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bz A room with a viewAs this is my 100th ourgreengenes post, I thought it appropriate to write about the aspect of nature that has meant most to me. It is not nature’s beauty, wonder or tranquillity or its calming, restorative or therapeutic effects, or its nurturing impact on the developing minds and bodies of our children – precious and priceless as all of these “gifts” are.

Rather, it is the somewhat mysterious, even mystical, sense of connection with the cosmos that certain experiences in natural settings evoke. Even after 40 years, I can vividly recall one such experience.

At the end of a long, hard day of trekking in central Nepal, I was walking a little apart from my companions, weary and looking forward to reaching the campsite. I arrived at a small saddle and there in front of me was the full eastern face of Mt Dhaulagiri rising the best part of 7000 metres from the valley of the Kali Gandaki River. I was overwhelmed but I remember exclaiming to myself, “It can’t be true!”. Time stopped for me as I was totally caught up in the scene. I have no idea how long I remained there, utterly transfixed (I still get goose bumps recalling it). When I finally made my way to the camp, I had completely forgotten my fatigue and my mood had changed. Somehow the world seemed a better place.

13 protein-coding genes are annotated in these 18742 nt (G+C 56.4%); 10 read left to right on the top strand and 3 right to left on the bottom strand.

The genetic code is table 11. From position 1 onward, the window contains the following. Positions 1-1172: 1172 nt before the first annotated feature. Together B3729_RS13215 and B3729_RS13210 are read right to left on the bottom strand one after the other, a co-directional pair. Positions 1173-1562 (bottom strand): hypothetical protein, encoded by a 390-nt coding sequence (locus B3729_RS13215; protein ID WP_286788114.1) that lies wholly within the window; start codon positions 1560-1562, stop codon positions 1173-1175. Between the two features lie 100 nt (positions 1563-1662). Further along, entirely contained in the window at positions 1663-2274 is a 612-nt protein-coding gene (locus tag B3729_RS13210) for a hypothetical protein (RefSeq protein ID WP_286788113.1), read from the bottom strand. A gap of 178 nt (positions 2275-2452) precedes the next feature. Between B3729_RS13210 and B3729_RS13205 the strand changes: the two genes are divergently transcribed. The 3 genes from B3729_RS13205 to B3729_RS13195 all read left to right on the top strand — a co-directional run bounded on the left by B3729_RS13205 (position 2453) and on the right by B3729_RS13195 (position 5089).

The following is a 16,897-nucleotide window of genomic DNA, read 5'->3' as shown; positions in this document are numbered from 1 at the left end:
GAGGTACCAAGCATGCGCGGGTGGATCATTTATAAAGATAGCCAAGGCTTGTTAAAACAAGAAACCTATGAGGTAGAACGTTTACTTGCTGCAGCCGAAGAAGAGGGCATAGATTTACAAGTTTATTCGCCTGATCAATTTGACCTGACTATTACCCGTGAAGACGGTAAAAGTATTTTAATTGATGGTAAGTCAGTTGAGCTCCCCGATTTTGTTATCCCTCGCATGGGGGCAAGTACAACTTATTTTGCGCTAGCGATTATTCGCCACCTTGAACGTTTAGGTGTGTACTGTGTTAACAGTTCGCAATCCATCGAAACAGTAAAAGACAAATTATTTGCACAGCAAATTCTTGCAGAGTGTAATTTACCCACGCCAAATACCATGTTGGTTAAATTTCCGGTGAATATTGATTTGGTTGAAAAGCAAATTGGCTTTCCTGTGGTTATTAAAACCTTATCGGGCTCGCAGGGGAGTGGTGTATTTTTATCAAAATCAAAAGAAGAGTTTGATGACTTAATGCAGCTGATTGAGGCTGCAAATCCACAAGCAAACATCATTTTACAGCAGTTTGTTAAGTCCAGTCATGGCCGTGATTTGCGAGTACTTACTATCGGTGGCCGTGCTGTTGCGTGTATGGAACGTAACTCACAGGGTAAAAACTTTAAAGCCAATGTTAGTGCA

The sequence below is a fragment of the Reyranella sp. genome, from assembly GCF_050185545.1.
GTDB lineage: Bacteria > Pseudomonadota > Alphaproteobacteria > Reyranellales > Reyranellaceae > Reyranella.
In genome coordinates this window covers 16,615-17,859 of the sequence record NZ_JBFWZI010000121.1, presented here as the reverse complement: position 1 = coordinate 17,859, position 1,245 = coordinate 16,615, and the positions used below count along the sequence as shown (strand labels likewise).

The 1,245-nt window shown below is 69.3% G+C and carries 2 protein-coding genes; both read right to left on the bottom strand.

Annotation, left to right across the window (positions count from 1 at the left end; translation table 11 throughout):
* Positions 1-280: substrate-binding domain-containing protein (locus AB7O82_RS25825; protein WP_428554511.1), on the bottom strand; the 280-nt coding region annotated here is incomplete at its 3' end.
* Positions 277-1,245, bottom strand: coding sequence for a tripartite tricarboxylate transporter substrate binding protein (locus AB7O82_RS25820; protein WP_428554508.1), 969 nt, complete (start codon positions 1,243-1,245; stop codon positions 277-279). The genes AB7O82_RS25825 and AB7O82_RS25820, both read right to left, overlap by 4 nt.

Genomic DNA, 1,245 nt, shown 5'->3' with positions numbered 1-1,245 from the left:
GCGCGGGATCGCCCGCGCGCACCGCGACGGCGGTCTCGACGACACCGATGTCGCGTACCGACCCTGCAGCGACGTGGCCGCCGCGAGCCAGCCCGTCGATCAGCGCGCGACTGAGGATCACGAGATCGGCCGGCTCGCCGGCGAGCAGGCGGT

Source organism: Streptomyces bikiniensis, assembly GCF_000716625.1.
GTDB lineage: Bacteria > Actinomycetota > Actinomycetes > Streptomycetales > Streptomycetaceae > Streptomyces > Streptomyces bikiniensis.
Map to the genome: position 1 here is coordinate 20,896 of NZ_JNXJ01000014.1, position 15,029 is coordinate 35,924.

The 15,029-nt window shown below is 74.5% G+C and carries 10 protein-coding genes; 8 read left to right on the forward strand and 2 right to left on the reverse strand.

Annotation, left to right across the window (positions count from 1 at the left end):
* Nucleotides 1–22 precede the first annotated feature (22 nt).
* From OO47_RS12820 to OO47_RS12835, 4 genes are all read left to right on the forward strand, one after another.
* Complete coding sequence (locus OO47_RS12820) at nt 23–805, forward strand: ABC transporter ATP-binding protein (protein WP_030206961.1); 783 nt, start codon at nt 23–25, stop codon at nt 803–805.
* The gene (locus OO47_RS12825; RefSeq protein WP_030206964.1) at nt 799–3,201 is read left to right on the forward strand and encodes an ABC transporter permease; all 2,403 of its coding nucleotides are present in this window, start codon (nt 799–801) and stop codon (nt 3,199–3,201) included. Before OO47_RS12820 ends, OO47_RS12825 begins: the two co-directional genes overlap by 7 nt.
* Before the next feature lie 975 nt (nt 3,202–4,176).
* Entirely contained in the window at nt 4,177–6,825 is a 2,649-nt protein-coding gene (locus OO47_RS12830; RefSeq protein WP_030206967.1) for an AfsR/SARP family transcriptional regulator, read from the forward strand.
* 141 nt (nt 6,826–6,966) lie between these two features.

Embedded in this experience, an example of what I call a “high moment”, was a deep sense of “oneness” with the panorama before me. Indeed, this sense of unity seemed to embrace something even more immense and grand – something of which I was completely a part. The boundaries of my “self” were utterly breached; self-awareness was replaced by a consciousness of the oneness or unity of all things.

This and other high moments in nature have left me with the unshakeable conviction that

human life is not an individual existence but a cosmic relationship.

It is true that we all have a deep awareness of our individuality and separateness. Our brains have evolved to provide us with a sense of being an individual, separate from all other individuals and entities. One of the functions of the insula region of our brain, for example, is to weave our sensations, memories, social perceptions, imaginings and expectations into a dynamic autobiographical narrative that we can hold on to as “I”, “me” and “mine”. Such a powerful sense of personal identity is essential because it gives meaning and purpose to all of our efforts to live, love and leave a legacy – to thrive and survive in other words.